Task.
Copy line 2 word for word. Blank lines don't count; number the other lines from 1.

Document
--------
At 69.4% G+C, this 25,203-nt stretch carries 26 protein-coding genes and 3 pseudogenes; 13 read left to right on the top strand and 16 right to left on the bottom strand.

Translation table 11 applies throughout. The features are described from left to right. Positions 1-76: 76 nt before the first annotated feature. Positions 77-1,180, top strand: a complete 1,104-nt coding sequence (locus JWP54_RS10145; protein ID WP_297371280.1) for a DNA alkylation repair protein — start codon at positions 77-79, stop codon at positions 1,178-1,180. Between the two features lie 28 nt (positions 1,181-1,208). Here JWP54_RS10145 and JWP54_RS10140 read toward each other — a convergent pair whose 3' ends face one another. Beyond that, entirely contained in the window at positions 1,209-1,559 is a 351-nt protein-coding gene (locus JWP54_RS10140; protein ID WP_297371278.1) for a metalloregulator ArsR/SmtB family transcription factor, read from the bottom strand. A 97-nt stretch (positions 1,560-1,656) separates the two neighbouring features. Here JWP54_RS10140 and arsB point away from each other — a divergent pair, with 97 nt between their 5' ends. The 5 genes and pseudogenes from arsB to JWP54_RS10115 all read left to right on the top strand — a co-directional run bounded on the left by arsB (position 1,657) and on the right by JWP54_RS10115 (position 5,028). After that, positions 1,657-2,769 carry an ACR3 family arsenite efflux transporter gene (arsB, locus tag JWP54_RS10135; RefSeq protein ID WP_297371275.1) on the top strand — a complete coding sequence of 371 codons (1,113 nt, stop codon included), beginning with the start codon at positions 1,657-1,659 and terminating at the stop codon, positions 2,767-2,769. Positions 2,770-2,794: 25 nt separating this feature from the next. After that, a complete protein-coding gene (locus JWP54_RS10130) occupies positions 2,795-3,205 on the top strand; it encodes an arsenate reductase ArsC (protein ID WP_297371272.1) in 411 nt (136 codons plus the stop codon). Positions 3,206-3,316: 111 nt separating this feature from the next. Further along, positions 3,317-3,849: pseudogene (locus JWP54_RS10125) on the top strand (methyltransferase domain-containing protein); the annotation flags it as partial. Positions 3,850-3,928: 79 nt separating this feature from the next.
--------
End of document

Translation table 11 applies throughout. The features are described from left to right. Positions 1-76: 76 nt before the first annotated feature. Positions 77-1,180, top strand: a complete 1,104-nt coding sequence (locus JWP54_RS10145; protein ID WP_297371280.1) for a DNA alkylation repair protein — start codon at positions 77-79, stop codon at positions 1,178-1,180. Between the two features lie 28 nt (positions 1,181-1,208). Here JWP54_RS10145 and JWP54_RS10140 read toward each other — a convergent pair whose 3' ends face one another. Beyond that, entirely contained in the window at positions 1,209-1,559 is a 351-nt protein-coding gene (locus JWP54_RS10140; protein ID WP_297371278.1) for a metalloregulator ArsR/SmtB family transcription factor, read from the bottom strand. A 97-nt stretch (positions 1,560-1,656) separates the two neighbouring features. Here JWP54_RS10140 and arsB point away from each other — a divergent pair, with 97 nt between their 5' ends. The 5 genes and pseudogenes from arsB to JWP54_RS10115 all read left to right on the top strand — a co-directional run bounded on the left by arsB (position 1,657) and on the right by JWP54_RS10115 (position 5,028). After that, positions 1,657-2,769 carry an ACR3 family arsenite efflux transporter gene (arsB, locus tag JWP54_RS10135; RefSeq protein ID WP_297371275.1) on the top strand — a complete coding sequence of 371 codons (1,113 nt, stop codon included), beginning with the start codon at positions 1,657-1,659 and terminating at the stop codon, positions 2,767-2,769. Positions 2,770-2,794: 25 nt separating this feature from the next. After that, a complete protein-coding gene (locus JWP54_RS10130) occupies positions 2,795-3,205 on the top strand; it encodes an arsenate reductase ArsC (protein ID WP_297371272.1) in 411 nt (136 codons plus the stop codon). Positions 3,206-3,316: 111 nt separating this feature from the next. Further along, positions 3,317-3,849: pseudogene (locus JWP54_RS10125) on the top strand (methyltransferase domain-containing protein); the annotation flags it as partial. Positions 3,850-3,928: 79 nt separating this feature from the next.